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2 min

How many isolated incidents make a trend?

It was a terrorist attack incubated at Virginia Tech

A deeply twisted 23-year-old man rails on video about the injustices he sees in American society. He seethes with anger in a meandering and nonsensical rant about debauchery, women, religion, greed and oppressive hegemony.

With the recording already on its way to a network television newsroom, he stuffs his pockets with weapons and ammunition and shoots 61 innocent college students and faculty, killing 32 of them, before committing suicide.

Cho Seung-hui’s Apr 16 rampage at Virginia Tech was a terrorist attack by every reasonable definition, but American news media haven’t widely applied that label to this tragedy because Cho’s psychopathic rampage does not fit the American paradigm of what a terrorist attack should be. To call Cho–a US resident since the age of eight and a non-Muslim student at an American college–a terrorist negates the propagandized definition of the word that the Bush administration uses to instill enough fear to perpetuate support for its wars.

While Cho wasn’t called a terrorist, it sure didn’t take long for him to be labelled a sexual deviant. In one example, mere hours after Cho was identified as the gunman, CNN’s Anderson Cooper asked Helen Morrison, a forensic psychiatrist, about Cho’s apparent obsession with debauchery.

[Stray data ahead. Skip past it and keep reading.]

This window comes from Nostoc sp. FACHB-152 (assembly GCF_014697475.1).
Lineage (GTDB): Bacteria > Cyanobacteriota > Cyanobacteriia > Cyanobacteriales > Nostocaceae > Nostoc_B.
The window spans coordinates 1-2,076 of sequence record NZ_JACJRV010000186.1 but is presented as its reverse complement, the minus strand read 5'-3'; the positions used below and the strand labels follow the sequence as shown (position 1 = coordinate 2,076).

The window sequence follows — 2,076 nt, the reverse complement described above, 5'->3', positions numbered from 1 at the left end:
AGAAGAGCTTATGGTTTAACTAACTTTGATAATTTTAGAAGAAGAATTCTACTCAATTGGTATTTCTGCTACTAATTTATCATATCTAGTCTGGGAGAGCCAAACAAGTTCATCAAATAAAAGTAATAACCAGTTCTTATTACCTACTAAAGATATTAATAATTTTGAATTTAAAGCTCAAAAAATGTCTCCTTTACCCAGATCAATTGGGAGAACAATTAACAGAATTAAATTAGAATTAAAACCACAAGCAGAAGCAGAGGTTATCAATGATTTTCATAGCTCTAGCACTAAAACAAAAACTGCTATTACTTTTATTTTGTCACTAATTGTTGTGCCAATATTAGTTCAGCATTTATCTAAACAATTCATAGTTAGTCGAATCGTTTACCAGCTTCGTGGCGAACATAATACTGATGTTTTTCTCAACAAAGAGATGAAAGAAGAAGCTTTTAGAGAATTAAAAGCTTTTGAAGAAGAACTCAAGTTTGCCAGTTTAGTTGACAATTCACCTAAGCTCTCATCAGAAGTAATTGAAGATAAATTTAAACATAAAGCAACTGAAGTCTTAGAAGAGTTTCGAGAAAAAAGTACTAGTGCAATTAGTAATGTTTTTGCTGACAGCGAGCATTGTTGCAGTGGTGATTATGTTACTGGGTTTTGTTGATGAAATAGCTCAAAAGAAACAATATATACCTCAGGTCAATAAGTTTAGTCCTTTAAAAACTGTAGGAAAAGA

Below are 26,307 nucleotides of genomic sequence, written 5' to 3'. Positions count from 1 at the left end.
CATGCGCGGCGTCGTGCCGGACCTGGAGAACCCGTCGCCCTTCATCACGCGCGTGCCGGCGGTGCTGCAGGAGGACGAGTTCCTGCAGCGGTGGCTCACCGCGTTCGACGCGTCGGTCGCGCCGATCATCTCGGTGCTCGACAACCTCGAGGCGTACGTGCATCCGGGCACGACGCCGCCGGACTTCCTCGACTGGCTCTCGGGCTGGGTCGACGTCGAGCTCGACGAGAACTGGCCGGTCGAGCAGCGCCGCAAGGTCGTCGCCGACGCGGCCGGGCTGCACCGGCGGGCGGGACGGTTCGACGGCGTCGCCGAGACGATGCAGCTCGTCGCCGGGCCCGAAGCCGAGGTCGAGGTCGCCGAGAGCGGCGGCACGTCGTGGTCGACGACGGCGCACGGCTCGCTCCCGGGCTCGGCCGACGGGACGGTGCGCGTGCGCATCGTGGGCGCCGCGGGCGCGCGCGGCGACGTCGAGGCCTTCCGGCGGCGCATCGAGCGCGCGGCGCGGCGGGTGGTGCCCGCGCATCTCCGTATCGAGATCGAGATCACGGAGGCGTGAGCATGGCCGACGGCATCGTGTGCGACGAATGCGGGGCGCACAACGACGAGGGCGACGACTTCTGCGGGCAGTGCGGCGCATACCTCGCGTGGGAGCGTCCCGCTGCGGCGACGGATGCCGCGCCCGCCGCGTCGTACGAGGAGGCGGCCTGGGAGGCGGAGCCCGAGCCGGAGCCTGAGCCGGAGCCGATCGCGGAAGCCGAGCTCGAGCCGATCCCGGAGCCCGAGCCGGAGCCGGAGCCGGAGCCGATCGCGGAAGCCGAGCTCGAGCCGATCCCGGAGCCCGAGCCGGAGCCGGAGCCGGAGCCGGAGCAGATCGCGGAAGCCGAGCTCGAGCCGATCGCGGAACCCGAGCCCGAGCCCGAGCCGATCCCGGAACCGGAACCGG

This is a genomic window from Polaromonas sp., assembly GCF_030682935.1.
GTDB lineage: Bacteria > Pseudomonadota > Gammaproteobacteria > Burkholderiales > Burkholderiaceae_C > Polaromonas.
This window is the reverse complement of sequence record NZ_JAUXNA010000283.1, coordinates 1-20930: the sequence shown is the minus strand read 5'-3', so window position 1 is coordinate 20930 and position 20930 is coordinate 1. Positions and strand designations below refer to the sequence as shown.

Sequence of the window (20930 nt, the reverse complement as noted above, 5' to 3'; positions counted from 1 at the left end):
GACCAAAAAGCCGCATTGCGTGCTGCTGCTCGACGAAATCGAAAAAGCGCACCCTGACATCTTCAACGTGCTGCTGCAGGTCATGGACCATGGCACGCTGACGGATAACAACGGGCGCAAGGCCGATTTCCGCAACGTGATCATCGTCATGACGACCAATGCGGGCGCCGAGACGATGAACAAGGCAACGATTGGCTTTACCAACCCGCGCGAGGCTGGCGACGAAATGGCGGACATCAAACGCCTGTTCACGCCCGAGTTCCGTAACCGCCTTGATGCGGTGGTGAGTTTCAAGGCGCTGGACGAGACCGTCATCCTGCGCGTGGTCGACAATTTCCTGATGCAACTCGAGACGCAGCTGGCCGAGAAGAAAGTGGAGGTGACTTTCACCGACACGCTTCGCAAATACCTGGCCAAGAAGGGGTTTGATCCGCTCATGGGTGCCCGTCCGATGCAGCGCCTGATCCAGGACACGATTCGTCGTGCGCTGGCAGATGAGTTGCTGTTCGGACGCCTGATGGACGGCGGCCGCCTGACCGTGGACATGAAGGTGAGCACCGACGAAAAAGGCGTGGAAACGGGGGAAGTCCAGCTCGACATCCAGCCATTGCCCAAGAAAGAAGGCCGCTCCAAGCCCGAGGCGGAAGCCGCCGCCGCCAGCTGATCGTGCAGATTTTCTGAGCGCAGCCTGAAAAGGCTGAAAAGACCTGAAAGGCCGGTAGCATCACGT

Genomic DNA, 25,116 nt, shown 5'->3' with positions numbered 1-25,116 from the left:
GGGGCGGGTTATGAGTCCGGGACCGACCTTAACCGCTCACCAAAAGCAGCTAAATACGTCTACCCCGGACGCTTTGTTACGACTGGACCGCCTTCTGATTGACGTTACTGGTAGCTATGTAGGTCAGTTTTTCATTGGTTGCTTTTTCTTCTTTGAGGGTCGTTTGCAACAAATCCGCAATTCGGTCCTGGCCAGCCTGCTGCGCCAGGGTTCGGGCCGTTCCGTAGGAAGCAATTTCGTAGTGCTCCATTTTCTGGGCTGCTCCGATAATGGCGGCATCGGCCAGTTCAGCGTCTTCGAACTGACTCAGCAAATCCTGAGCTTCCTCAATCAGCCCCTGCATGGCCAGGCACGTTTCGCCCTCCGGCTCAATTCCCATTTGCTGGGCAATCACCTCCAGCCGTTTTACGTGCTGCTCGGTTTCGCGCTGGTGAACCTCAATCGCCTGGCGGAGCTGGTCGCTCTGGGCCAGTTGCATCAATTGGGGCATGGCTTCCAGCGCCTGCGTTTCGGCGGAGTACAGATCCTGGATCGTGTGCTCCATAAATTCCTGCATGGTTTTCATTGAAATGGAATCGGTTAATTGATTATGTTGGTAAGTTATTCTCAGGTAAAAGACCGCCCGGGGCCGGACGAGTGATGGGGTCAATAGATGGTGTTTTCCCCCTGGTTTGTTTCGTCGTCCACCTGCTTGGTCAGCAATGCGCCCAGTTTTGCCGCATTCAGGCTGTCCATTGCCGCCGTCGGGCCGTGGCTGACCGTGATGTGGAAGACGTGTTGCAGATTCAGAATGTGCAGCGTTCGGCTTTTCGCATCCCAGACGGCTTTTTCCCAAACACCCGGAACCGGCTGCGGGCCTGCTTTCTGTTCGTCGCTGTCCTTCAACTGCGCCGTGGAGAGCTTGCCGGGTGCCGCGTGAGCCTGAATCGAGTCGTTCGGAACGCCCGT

“He seemed to need to prove his masculinity a lot,” said Cooper.

“If you look at the writings he had in both of his plays, they are focused on things occurring that would generally happen only in a same-sex-type relationship, but they’re very threatening,” replied Morrison. “His response to those threats is to kill.”

“But he seemed to be attracted to women,” said Cooper.

“Well, but, you know, it’s like anything else,” explained Morrison. “If you are trying to prove yourself, and trying to show that you’re the complete opposite of what you might be afraid of, you will definitely stalk… But the focus on the sexuality of females was only masking what appears to have been a tremendous fear that he was not truly attracted to females.”

Morrison was just one of the pundits who speculated on Cho’s sexuality as if it were a symptom or indicator of his violent insanity. There was little discussion, though, about the other half of the equation: that his psychosis was fertilized and incubated in American culture. Cho was crazy, there’s no doubt, but every fire needs fuel. Missing from all the armchair psychoanalysis of this killer are some incredibly conspicuous warts on his environment.

Firstly, instead of treating Cho’s supposed homosexuality as if it were some kind of missed prophesy or validation of his insanity–instead of the approach Morrison seems to take–you’d think pundits and analysts would explain that internalized homophobia and misogyny are so rife and oppressive in Western culture that it leads people to snap. A few are like Cho; they kill. A few kill themselves. The rest lead lives of relatively quiet and secret, self-loathing desperation. One obvious way to prevent tragedies like the one at Virginia Tech is to fight homophobia and misogyny.

Secondly, Cho walked into a gun shop with $600 and a driver’s licence and within an hour walked out again with a perfectly legal semiautomatic handgun like those carried by most police officers. No private citizen living in North America needs a weapon like that for any reason, but Virginia has some of the most ridiculous gun laws in the US. In fact, Cho could just as easily have bought much more powerful weapons than he did for less money. Any Virginian without a criminal record can buy an AK-47 assault rifle–a weapon designed only so people with little training can kill lots of other people very quickly–for under $400.

More than 14,000 gun murders were committed in the US in 2005. If Cho weren’t able to buy his pistols, he likely wouldn’t have shot 61 people.